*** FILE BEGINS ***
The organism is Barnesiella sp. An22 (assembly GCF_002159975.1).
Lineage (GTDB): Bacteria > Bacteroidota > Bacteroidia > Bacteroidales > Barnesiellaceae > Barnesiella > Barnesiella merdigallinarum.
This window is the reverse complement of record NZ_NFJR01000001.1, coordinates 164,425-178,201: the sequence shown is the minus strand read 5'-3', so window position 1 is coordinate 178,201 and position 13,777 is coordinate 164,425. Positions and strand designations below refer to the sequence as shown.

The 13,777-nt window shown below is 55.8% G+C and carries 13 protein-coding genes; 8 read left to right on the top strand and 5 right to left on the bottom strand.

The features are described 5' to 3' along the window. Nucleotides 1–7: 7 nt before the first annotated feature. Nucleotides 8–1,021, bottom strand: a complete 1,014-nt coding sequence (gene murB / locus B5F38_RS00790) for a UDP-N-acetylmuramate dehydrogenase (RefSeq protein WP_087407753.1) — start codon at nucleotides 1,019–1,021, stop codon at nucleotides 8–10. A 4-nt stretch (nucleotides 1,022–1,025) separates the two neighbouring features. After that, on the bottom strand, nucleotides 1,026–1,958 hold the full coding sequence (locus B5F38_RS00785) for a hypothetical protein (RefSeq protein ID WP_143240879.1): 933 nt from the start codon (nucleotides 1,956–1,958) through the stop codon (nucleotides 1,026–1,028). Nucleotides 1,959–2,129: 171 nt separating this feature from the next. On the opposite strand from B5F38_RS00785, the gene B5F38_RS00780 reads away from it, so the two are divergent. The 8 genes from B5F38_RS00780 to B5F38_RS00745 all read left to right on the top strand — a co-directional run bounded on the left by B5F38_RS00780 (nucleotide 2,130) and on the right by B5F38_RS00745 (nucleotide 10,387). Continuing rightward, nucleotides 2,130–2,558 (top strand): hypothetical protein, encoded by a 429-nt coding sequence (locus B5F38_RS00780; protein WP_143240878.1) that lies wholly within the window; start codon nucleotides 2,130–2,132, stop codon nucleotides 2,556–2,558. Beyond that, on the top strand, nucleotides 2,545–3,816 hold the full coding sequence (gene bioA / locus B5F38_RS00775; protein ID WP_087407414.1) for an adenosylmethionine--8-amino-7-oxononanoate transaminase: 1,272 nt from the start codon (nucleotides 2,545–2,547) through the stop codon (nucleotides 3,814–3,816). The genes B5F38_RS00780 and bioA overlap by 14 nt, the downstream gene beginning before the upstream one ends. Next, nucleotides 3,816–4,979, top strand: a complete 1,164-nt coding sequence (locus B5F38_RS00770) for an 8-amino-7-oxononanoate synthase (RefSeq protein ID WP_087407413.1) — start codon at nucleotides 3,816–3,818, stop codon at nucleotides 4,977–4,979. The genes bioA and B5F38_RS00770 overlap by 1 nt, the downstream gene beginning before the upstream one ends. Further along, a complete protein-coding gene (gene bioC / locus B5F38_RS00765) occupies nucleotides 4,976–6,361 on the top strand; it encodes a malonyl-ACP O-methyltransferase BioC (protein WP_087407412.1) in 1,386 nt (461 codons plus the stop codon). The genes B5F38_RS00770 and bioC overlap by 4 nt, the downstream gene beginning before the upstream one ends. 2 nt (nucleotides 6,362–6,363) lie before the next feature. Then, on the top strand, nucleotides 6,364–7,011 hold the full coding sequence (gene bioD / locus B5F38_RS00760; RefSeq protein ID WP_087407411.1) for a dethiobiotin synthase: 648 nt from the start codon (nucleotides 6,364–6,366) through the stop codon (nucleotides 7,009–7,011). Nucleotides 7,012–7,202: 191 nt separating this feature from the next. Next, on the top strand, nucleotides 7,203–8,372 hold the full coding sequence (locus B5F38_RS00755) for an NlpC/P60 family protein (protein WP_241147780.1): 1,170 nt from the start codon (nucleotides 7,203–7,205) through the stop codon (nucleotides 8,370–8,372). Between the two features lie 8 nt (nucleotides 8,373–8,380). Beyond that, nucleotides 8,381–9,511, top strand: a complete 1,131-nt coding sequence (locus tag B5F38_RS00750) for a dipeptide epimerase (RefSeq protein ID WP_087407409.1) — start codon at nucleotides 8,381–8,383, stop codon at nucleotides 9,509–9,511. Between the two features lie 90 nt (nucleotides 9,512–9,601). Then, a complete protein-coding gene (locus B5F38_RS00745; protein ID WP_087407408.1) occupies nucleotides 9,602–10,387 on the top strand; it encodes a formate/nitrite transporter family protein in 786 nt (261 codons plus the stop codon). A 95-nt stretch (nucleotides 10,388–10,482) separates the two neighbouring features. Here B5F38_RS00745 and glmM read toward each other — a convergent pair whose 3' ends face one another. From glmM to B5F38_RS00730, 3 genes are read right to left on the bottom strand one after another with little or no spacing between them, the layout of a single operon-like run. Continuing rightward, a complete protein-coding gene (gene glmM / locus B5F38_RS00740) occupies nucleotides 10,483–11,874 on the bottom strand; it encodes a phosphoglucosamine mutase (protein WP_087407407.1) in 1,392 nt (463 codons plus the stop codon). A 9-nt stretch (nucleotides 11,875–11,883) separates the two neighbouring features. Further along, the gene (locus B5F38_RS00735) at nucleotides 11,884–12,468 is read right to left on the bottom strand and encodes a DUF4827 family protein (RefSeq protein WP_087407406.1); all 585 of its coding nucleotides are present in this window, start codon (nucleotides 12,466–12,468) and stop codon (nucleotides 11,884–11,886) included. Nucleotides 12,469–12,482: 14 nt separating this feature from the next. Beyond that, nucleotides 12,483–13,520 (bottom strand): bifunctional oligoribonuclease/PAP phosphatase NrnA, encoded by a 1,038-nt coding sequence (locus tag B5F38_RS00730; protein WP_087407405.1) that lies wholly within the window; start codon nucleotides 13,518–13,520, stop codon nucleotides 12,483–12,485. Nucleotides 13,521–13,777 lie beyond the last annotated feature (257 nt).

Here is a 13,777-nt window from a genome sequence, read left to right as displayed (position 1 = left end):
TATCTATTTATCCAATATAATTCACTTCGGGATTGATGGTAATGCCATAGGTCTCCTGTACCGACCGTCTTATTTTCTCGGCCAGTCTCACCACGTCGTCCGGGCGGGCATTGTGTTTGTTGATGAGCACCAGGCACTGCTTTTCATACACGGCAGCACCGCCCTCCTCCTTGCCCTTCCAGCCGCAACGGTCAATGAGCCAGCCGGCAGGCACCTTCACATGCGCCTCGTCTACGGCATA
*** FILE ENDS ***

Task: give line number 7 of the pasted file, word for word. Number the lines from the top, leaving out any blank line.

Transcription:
TATCTATTTATCCAATATAATTCACTTCGGGATTGATGGTAATGCCATAGGTCTCCTGTACCGACCGTCTTATTTTCTCGGCCAGTCTCACCACGTCGTCCGGGCGGGCATTGTGTTTGTTGATGAGCACCAGGCACTGCTTTTCATACACGGCAGCACCGCCCTCCTCCTTGCCCTTCCAGCCGCAACGGTCAATGAGCCAGCCGGCAGGCACCTTCACATGCGCCTCGTCTACGGCATA